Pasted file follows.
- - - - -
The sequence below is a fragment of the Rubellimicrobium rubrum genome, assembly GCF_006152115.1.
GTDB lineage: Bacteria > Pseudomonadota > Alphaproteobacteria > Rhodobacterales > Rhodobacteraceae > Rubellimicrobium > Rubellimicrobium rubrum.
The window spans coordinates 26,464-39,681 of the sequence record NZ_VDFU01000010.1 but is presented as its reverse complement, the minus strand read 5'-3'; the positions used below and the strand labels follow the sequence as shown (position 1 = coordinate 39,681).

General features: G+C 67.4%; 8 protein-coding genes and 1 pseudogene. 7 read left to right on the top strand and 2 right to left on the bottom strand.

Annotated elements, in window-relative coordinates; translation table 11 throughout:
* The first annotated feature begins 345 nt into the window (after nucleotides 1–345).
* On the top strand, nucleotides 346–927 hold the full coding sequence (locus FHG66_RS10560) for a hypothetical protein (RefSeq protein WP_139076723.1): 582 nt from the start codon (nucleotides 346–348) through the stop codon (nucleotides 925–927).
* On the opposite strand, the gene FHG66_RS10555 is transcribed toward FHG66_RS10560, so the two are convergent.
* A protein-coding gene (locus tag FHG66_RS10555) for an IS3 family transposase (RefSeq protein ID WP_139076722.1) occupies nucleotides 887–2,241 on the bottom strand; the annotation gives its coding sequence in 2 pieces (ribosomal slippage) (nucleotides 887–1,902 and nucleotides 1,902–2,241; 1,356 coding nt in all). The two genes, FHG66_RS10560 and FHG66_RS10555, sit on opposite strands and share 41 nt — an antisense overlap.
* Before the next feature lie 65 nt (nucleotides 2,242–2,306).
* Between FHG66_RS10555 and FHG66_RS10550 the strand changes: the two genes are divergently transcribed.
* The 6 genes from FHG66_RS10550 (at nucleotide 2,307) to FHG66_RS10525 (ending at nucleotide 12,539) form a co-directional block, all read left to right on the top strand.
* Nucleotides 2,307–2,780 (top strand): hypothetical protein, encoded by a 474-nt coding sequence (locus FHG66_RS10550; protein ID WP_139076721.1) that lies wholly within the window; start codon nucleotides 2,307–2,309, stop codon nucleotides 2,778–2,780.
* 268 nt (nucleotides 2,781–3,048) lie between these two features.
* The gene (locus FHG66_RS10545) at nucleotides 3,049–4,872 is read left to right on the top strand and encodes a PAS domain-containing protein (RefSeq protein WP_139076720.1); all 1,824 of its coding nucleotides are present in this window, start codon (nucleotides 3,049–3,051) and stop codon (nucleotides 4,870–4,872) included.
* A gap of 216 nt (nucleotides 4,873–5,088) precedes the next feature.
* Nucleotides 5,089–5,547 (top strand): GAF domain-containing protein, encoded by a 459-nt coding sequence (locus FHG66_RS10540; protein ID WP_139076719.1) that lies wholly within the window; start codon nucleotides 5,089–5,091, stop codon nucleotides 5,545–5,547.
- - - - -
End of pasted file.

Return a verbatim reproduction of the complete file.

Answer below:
The sequence below is a fragment of the Rubellimicrobium rubrum genome, assembly GCF_006152115.1.
GTDB lineage: Bacteria > Pseudomonadota > Alphaproteobacteria > Rhodobacterales > Rhodobacteraceae > Rubellimicrobium > Rubellimicrobium rubrum.
The window spans coordinates 26,464-39,681 of the sequence record NZ_VDFU01000010.1 but is presented as its reverse complement, the minus strand read 5'-3'; the positions used below and the strand labels follow the sequence as shown (position 1 = coordinate 39,681).

General features: G+C 67.4%; 8 protein-coding genes and 1 pseudogene. 7 read left to right on the top strand and 2 right to left on the bottom strand.

Annotated elements, in window-relative coordinates; translation table 11 throughout:
* The first annotated feature begins 345 nt into the window (after nucleotides 1–345).
* On the top strand, nucleotides 346–927 hold the full coding sequence (locus FHG66_RS10560) for a hypothetical protein (RefSeq protein WP_139076723.1): 582 nt from the start codon (nucleotides 346–348) through the stop codon (nucleotides 925–927).
* On the opposite strand, the gene FHG66_RS10555 is transcribed toward FHG66_RS10560, so the two are convergent.
* A protein-coding gene (locus tag FHG66_RS10555) for an IS3 family transposase (RefSeq protein ID WP_139076722.1) occupies nucleotides 887–2,241 on the bottom strand; the annotation gives its coding sequence in 2 pieces (ribosomal slippage) (nucleotides 887–1,902 and nucleotides 1,902–2,241; 1,356 coding nt in all). The two genes, FHG66_RS10560 and FHG66_RS10555, sit on opposite strands and share 41 nt — an antisense overlap.
* Before the next feature lie 65 nt (nucleotides 2,242–2,306).
* Between FHG66_RS10555 and FHG66_RS10550 the strand changes: the two genes are divergently transcribed.
* The 6 genes from FHG66_RS10550 (at nucleotide 2,307) to FHG66_RS10525 (ending at nucleotide 12,539) form a co-directional block, all read left to right on the top strand.
* Nucleotides 2,307–2,780 (top strand): hypothetical protein, encoded by a 474-nt coding sequence (locus FHG66_RS10550; protein ID WP_139076721.1) that lies wholly within the window; start codon nucleotides 2,307–2,309, stop codon nucleotides 2,778–2,780.
* 268 nt (nucleotides 2,781–3,048) lie between these two features.
* The gene (locus FHG66_RS10545) at nucleotides 3,049–4,872 is read left to right on the top strand and encodes a PAS domain-containing protein (RefSeq protein WP_139076720.1); all 1,824 of its coding nucleotides are present in this window, start codon (nucleotides 3,049–3,051) and stop codon (nucleotides 4,870–4,872) included.
* A gap of 216 nt (nucleotides 4,873–5,088) precedes the next feature.
* Nucleotides 5,089–5,547 (top strand): GAF domain-containing protein, encoded by a 459-nt coding sequence (locus FHG66_RS10540; protein ID WP_139076719.1) that lies wholly within the window; start codon nucleotides 5,089–5,091, stop codon nucleotides 5,545–5,547.